- September 15, 2022
After decades of discussion about redeveloping downtown Clearwater, the city has made major headway in recent months that, if all goes well, should turn all that talk into action.
Since the start of fall, voters have approved two major projects, a local developer with big dreams took a first step and a new Community Redevelopment Agency plan is close to becoming a reality.
These moves, while maybe ho-hum occurrences in other localities, are a big leap forward for the city of Clearwater which has spent years — many years — looking at way to bring life to a downtown district that hasn’t seen much of it since the early 1980s.
What is coming could once and for all put the city’s downtown on par with Sarasota, St. Petersburg and Fort Myers. But just as it has taken years to get to this point, it is likely to take years for it all to come to fruition.
Despite that reality, there is a sense the future is bright.
In all, there are four major projects that are separate from one another but, when complete, will transform a chunk of the city’s downtown, near the water and across from Clearwater Beach and north to some underserved neighborhoods. These projects are also expected to bring restaurants, residences, offices and nightlife.
Work on one the first of these is already underway.
This the $84 million reimagining of Coachman Park, a waterfront park near what passes these days as the city’s commercial district and where generations of kids grew up going to concerts or to the main library.
The site today is a construction zone with crews building out the park. When done, the park will include a 4,000-seat covered amphitheater and a walkway along the Intercoastal Waterway. Along with those elements, there will be trails that connect the park to downtown, a lake with picnic areas and an ocean-themed play area with an interactive pop-jet water feature.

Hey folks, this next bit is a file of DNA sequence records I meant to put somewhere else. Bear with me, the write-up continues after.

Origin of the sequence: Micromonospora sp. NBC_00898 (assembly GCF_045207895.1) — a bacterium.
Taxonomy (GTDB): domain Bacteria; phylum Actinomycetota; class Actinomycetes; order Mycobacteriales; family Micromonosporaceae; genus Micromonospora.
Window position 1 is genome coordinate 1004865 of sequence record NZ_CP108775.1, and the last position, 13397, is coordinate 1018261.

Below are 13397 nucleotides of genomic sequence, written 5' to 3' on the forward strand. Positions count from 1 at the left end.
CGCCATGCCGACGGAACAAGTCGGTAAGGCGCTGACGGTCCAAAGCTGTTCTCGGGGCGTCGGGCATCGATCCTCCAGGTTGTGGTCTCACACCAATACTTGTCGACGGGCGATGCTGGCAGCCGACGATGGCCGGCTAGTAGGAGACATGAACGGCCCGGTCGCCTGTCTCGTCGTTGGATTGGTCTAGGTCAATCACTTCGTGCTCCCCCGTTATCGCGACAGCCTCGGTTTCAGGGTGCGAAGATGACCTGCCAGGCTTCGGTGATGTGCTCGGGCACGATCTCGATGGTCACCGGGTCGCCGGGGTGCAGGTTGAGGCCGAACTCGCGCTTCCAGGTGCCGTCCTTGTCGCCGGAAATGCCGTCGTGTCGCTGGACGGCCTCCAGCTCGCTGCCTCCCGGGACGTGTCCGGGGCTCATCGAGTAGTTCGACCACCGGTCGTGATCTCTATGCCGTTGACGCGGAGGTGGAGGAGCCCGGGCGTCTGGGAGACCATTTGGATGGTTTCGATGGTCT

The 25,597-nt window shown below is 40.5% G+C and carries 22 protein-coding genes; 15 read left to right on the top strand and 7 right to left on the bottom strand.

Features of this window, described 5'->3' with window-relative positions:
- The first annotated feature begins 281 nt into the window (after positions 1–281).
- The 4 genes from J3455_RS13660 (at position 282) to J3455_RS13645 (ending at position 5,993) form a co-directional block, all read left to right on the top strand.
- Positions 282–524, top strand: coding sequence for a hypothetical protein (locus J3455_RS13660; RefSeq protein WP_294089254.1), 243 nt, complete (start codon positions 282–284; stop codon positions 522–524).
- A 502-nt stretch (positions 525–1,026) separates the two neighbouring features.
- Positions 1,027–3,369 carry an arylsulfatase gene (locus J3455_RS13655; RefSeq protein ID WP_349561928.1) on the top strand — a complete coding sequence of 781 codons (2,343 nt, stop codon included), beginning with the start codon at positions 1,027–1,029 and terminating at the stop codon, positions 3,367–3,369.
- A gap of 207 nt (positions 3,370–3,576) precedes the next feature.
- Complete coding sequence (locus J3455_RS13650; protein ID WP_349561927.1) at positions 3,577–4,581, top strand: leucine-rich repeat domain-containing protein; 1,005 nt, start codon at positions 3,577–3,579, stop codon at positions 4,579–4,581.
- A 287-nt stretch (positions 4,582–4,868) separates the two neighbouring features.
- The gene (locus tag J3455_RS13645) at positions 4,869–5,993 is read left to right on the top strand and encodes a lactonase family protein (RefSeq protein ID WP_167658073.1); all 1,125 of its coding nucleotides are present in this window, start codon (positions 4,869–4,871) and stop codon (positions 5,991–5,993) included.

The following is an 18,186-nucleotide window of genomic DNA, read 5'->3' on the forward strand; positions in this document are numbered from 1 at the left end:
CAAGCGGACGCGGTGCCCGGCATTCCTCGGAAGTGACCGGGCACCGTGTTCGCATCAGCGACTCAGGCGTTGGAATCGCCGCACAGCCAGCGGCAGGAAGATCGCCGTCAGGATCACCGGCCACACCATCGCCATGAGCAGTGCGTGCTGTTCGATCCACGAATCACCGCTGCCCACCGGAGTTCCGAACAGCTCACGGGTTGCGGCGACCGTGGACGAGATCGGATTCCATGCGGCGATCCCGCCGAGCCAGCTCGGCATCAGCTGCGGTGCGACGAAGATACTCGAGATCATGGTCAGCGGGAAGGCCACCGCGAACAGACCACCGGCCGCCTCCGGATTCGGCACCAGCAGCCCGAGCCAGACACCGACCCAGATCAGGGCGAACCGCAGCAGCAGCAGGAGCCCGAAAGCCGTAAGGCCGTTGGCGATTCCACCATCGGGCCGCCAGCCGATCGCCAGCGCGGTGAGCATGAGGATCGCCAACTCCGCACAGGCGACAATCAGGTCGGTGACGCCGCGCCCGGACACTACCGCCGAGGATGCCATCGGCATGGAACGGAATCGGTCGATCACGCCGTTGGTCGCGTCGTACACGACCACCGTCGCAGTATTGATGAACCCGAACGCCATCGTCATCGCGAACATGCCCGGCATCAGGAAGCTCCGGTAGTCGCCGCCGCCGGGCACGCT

Work is expected to be complete by June.
Right by the park, there are plans for two other developments that will overlook the Intercoastal. A proposed change to the city charter that allowed for the sale of the properties was approved by 66% of voters in November referendum. One of the properties is directly next to the park and the other is about a half mile south. Both will be integrated into what's called the Imagine project.
The first of the two projects is on Osceola and Cleveland Streets on the former site of what was Harborview Center. For longtime residents of the city, the property is best remembered as the home of the Maas Brothers department store, which for 30 years, until it closed in 1991, was the center of downtown life in Clearwater.
The plan is for two buildings to go up on that site — a 13-story, 150-room hotel on the north side of the property and a two-story, 12,000-square-foot building for retail on the south. There will be an underground parking component as well.
The city sold the property for $15.4 million, according to the sales agreement.
The second project is on the site of the former Clearwater City Hall building. It will include a single building with a podium and two 27-story residential towers with up to 600 units as well as 40,000 square feet of retail. The city sold the property for $9.3 million, according to the sales agreement.
About a mile north, an Arizona developer who’s relocated to Clearwater is planning to buy 15 parcels on and near North Fort Harrison Avenue. He plans to build apartments, retail, office, hotel and luxury condos on the properties, which are now mostly a disparate collection of vacant lots in a somewhat rundown part of the city.
In late October, that firm, RSR Capital Advisors, announced it had closed on one of the properties — 708 Osceola Ave. — and will build 52 luxury condos on the spot.
The plan is to begin construction early next year and for the first project to be complete in 2024.
Rodney Riley, RSR’s principal and CEO, says there is a continued demand from people moving to Florida who want to buy high-end properties. He also expect there to be high demand from people in older homes in nearby high-dollar neighborhood like Belleair and portions of Clearwater Beach.
“There’s a lot of opportunity in this area,” Riley says. “It’s just going to take some time.”
Not far from where Riley is looking to build, community members are working on putting plans together for a proposed North Greenwood Community Redevelopment Area plan. Greenwood is a historically Black neighborhood with about 6,000 residents. It is primarily made up of residences with some commercial areas, light industrials, schools, churches and a library.
The proposed CRA plan is being driven, according to the draft report, by a desire to “reduce or eliminate blight, improve an area’s economic health and encourage public and private investment.”